While traveling during the holidays, I listened to a podcast about a middle-aged female steelworker named Shannon Mulcahy.  She worked at Rexnord Manufacturing in Indianapolis.  She was going to lose her good paying job because Rexnord had built a plant in Mexico and was closing the plant in Indianapolis.  Needless to say, this was devastating to Shannon, her fellow employees, and their families.  Shannon was the only wage-earner in her four-person family.  In addition, if losing her job wasn’t bad enough, the owners of the plant were transferring in the Mexican workers to be trained by the people they were replacing.  Some of the employees refused, giving up severance checks.  Shannon decided she needed the severance check and began training the young man who would soon have her job.  Much to her surprise, and his I imagine, they bonded.  Shannon said the young man reminded her of herself when she first started working.  She was impressed with his good humor and willingness to learn.  She did her best to teach him not only the basics, but all the quirks of the machine that she ran.  Although Shannon is now unemployed and the young man is working at the plant in Mexico, they remain friends and remain in contact with one another.  She says she is proud of the decision she made.

I share this story with you because it contrasts so with Jonah’s decision.  Shannon didn’t see the young man as “other,” didn’t see him as the bad guy.  She did not let her resentment get in the way of seeing him as a fellow human being trying to do his best.  Shannon is my role model for 2018.  She exemplifies God’s commandment to “love our enemies” and Fr. Richard Rohr’s amazing statement that “when we can see the image of God where we don’t want to see the image of God, then we see with eyes not our own.”  What a challenge for the New Year!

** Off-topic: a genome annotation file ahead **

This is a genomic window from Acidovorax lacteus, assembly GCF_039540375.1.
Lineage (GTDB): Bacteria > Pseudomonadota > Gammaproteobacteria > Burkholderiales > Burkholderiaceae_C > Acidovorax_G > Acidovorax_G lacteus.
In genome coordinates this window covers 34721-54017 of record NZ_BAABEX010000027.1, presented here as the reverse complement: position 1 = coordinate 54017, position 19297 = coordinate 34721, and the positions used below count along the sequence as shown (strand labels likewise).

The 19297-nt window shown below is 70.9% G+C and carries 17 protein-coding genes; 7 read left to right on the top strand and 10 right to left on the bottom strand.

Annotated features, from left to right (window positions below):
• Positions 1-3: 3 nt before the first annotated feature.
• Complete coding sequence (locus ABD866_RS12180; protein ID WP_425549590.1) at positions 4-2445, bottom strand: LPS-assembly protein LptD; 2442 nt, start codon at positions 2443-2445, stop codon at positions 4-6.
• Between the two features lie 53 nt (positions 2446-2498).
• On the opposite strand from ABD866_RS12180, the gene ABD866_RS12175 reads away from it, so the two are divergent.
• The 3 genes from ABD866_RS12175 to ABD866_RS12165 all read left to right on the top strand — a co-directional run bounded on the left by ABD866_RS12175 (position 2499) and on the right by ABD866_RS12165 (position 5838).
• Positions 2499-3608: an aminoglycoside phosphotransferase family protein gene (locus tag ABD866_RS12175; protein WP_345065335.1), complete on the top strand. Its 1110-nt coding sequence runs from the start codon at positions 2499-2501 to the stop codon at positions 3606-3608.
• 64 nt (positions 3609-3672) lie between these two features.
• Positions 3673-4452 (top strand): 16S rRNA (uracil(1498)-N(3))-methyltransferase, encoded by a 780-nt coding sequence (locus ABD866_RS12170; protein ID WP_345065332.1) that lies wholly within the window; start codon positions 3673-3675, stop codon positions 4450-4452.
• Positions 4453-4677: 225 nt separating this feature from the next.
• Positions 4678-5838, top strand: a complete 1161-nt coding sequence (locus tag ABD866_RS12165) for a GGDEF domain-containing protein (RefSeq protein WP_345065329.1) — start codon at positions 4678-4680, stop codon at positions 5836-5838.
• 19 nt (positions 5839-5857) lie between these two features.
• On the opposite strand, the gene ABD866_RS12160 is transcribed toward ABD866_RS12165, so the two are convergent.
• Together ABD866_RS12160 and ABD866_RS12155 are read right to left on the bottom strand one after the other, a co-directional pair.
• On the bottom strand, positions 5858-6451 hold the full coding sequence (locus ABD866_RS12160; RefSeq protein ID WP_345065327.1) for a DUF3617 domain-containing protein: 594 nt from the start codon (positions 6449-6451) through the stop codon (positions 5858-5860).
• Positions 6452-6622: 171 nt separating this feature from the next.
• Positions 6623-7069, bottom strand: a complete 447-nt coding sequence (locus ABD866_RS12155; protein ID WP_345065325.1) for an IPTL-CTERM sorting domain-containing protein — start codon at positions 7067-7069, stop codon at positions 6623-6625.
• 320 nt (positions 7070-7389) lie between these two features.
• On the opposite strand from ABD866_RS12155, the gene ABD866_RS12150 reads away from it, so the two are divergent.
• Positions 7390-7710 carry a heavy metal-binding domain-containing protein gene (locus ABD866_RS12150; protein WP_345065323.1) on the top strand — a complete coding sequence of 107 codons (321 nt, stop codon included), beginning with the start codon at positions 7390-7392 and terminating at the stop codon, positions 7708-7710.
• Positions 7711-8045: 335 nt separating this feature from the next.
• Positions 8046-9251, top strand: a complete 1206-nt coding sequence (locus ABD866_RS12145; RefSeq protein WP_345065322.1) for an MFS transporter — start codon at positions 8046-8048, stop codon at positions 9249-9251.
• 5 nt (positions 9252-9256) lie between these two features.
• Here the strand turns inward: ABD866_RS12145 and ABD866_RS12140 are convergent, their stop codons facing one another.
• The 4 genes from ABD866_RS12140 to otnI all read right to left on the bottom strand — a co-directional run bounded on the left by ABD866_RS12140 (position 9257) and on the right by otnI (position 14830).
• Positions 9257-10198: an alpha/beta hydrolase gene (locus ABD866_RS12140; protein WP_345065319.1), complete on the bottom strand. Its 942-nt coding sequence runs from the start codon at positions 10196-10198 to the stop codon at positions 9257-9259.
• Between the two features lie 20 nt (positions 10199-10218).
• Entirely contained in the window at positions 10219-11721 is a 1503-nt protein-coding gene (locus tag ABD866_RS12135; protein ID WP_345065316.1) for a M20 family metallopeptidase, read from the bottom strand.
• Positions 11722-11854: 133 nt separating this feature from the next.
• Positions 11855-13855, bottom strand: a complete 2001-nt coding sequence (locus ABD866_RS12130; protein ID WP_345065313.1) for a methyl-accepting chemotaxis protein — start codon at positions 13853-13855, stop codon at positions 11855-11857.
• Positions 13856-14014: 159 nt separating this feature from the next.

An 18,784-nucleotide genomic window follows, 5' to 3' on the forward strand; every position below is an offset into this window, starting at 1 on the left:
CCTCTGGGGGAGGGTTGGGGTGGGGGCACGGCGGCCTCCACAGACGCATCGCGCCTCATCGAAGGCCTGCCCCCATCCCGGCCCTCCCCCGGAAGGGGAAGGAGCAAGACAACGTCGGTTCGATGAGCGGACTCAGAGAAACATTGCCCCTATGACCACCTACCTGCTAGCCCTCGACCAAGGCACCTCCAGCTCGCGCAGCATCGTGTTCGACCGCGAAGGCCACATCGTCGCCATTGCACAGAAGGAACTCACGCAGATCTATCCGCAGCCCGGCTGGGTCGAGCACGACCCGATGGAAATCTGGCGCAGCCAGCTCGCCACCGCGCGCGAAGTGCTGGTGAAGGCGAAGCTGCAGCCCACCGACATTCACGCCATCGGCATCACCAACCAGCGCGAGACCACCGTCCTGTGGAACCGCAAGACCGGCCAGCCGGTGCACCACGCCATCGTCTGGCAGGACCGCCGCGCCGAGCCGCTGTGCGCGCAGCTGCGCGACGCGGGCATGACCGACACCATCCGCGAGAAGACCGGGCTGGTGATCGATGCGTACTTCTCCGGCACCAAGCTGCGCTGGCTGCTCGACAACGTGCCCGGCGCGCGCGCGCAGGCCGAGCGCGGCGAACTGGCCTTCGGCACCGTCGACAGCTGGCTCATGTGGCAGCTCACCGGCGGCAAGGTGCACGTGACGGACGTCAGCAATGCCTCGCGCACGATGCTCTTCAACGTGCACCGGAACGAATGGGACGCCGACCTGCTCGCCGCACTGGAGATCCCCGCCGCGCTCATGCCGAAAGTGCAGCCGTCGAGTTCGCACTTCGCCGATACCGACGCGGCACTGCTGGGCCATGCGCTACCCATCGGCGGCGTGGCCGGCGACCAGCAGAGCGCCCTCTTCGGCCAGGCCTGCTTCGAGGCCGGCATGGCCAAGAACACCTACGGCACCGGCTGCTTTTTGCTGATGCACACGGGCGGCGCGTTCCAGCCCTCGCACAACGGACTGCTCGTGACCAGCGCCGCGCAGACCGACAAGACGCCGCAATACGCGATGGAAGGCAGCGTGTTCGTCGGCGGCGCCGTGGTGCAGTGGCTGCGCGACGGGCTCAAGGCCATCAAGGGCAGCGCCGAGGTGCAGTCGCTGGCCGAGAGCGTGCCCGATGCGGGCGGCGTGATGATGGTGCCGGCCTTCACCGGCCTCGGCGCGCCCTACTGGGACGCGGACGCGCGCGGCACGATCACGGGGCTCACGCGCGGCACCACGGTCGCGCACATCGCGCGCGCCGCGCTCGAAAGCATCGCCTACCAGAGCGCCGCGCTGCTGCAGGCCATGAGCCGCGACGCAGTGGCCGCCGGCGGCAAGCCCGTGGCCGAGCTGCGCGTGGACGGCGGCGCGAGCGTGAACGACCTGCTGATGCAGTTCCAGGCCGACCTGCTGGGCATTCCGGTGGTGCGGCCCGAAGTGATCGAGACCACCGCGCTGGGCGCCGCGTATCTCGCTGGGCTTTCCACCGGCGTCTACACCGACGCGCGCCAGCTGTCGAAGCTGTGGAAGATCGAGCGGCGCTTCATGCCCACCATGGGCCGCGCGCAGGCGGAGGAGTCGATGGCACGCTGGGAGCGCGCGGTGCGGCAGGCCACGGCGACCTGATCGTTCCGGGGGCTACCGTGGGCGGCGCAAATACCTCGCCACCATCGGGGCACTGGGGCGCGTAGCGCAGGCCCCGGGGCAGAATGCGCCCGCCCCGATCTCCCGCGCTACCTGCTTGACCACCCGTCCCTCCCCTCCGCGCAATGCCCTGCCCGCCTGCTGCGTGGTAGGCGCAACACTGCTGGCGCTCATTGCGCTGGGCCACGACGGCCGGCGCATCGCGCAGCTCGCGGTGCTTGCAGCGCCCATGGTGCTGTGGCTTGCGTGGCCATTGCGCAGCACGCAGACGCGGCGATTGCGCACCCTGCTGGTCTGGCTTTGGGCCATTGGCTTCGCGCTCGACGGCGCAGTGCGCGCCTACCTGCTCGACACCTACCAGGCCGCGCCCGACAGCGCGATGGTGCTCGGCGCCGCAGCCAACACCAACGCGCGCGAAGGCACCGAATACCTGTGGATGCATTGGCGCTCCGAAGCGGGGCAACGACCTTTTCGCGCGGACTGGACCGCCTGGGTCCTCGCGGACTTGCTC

~ Sherry Watts, K-6 Religious Education Coordinator

Smith, R 1/14/18

Our sophomore Confirmandi are invited to write a letter to our Bishop (in this case, Fr. Coady!) requesting to receive the Sacrament of Confirmation.  I would like to share one of the letters that a young adult just composed.

Dear Bishop…Throughout the past two years of going to youth group and Confirmation class and the past 10 of religious education, I expected some sort of Epiphany that would come to me, and I would understand everything; there would be no blindness in my faith.  And for a long time, that’s what I thought Mr. Rick and Mr. Bill (Kennedy) and all the adults were pushing us towards, were helping us to find, our Epiphany.  But I’ve come to realize that faith isn’t looking for, or waiting for, an Epiphany.  I think faith is more about believing in the unbelievable.  Which is why I am no longer looking for answers, because if you know everything then there’s nothing unbelievable about it.  I think there’s a difference between believing in something you can see and understand and having faith in something unseen and not understood.  If you have all the answers, there’s nothing left to have faith in; you simply understand.  My teachers always tell us that if we really understand things, we should ask questions to delve deeper.  And that’s what I want to do, but with an end goal of faith instead of understanding.  So, in my Confirmation, I don’t want answers; I want to experience the unbelievable as an adult member of the Church.

John 20:29…Jesus said to him, “Have you come to believe because you have seen me?  Blessed are those who have not seen and have believed.”

~ Rick Smith, Youth Minister

Smith, K 1/7/18